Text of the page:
ALI is characterized by an acute inflammatory response from lung tissue followed by a chronic phase of lung collagen deposition and fibrosis. Over time, ALI may develop into its more severe form, i.e. acute respiratory distress syndrome (ARDS).

Local pneumonia can spread through the circulatory system to the rest of the body, wreaking havoc in other organs. Eventually one can observe a severe clinical syndrome in the form of sepsis.

People with severe infection-related sepsis show characteristic blood cytokine profiles that change over time. The acute response cytokines are TNF, interleukin-1 and 8, which appear early minutes or hours after infection followed by a marked increase in interleukin-6 levels. The anti-inflammatory interleukin-10 appears slightly later as the body tries to control the acute systemic inflammatory response.

In addition to lung infections, cytokine storm is a consequence of severe infections of the gastrointestinal tract, urinary tract, central nervous system, skin and joint spaces.

Cytokine storm - symptoms

  • fever
  • fatigue
  • loss of appetite
  • muscle and joint pain
  • nausea and vomiting
  • diarrhea
  • drop in blood pressure
  • accelerated heartbeat
  • convulsions
  • headache
  • delirium and hallucinations
  • entanglement
  • rash

On the other hand, high levels are found in laboratory tests:

  • nitrogen compounds in the blood
  • D-dimers
  • aminotransferaz
  • ferritin
  • CRP proteins
  • interleukins-6
  • lactate dehydrogenase
  • extended prothrombin time
  • decreased platelet count

Cytokine storm - treatment

Currently, there is no single cytokine storm therapy and drugs specifically designed to treat it. The main approach in treating this syndrome is to induce immunosuppression, i.e.a decrease in the reactivity of the immune system. For this purpose, drugs such as:

  • corticosteroids
  • cytokine inhibitors e.g. tocilizumab

Cytokine storm - COVID-19 and other pandemics

Accumulating clinical evidence suggests that a subset of severe COVID-19 patients due to SARS-CoV-2 virus infection may exhibit cytokine storm syndrome.

A multicenter retrospective study published by Ruan et al. That analyzed 150 confirmed COVID-19 cases found that COVID-19 mortality may be due to a virus-activated cytokine storm. In these patients, increased levels of ferritin and interleukin-6 in the blood were observed. This may have important implications for the treatment of the disease, as currently COVID-19 treatment is supportive.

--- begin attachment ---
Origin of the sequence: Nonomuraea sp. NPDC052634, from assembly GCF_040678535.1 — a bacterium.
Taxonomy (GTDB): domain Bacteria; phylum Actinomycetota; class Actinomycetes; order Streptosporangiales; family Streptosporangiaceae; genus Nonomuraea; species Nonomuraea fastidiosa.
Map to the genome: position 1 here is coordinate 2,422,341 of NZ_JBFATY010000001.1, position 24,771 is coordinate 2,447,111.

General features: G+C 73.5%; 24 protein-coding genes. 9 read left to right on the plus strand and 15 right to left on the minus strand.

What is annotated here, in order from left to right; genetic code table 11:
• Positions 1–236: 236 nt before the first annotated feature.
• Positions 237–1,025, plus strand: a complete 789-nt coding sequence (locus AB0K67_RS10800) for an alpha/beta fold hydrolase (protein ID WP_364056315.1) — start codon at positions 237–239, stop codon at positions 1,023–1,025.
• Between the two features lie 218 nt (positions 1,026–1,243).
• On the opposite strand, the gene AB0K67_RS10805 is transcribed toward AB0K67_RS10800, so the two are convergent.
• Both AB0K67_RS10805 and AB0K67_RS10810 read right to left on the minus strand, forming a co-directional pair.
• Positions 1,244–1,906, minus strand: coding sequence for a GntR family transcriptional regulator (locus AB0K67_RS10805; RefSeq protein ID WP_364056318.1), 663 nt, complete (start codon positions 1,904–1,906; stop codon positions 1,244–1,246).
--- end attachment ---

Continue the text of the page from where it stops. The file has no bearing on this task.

Therefore, it is suggested that patients with severe COVID-19 should be screened for cytokine storms (e.g. by measuring ferritin) to identify a subset of patients for whom immunosuppressive treatment would be effective. This new therapeutic approach is being tested at the Department of Infectious Diseases of the Independent Public Clinical Hospital No. 1 in Lublin.

A cytokine storm may explain the death rate among young people from COVID-19, as a similar situation was observed in 1918 during the Spanish flu pandemic. Back then, more than half of the deaths occurred in he althy people between the ages of 18 and 40 and were caused by the cytokine storm that led to the acute respiratory distress syndrome.

On the other hand, the phenomenon of the cytokine storm explains why children experience a milder infection with the SARS-CoV-2 virus. Their immune system is just underdeveloped and does not react as violently to the presence of the virus.

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About the authorKarolina Karabin, MD, PhD, molecular biologist, laboratory diagnostician, Cambridge Diagnostics Polska A biologist by profession, specializing in microbiology, and a laboratory diagnostician with over 10 years of experience in laboratory work. A graduate of the College of Molecular Medicine and a member of the Polish Society of Human Genetics. Head of research grants at the LaboratoryMolecular Diagnostics at the Department of Hematology, Oncology and Internal Diseases of the Medical University of Warsaw. She defended the title of doctor of medical sciences in the field of medical biology at the 1st Faculty of Medicine of the Medical University of Warsaw. Author of many scientific and popular science works in the field of laboratory diagnostics, molecular biology and nutrition. On a daily basis, as a specialist in the field of laboratory diagnostics, he runs the content department at Cambridge Diagnostics Polska and cooperates with a team of nutritionists at the CD Dietary Clinic. He shares his practical knowledge on diagnostics and diet therapy of diseases with specialists at conferences, training sessions, and in magazines and websites. She is particularly interested in the influence of modern lifestyle on molecular processes in the body.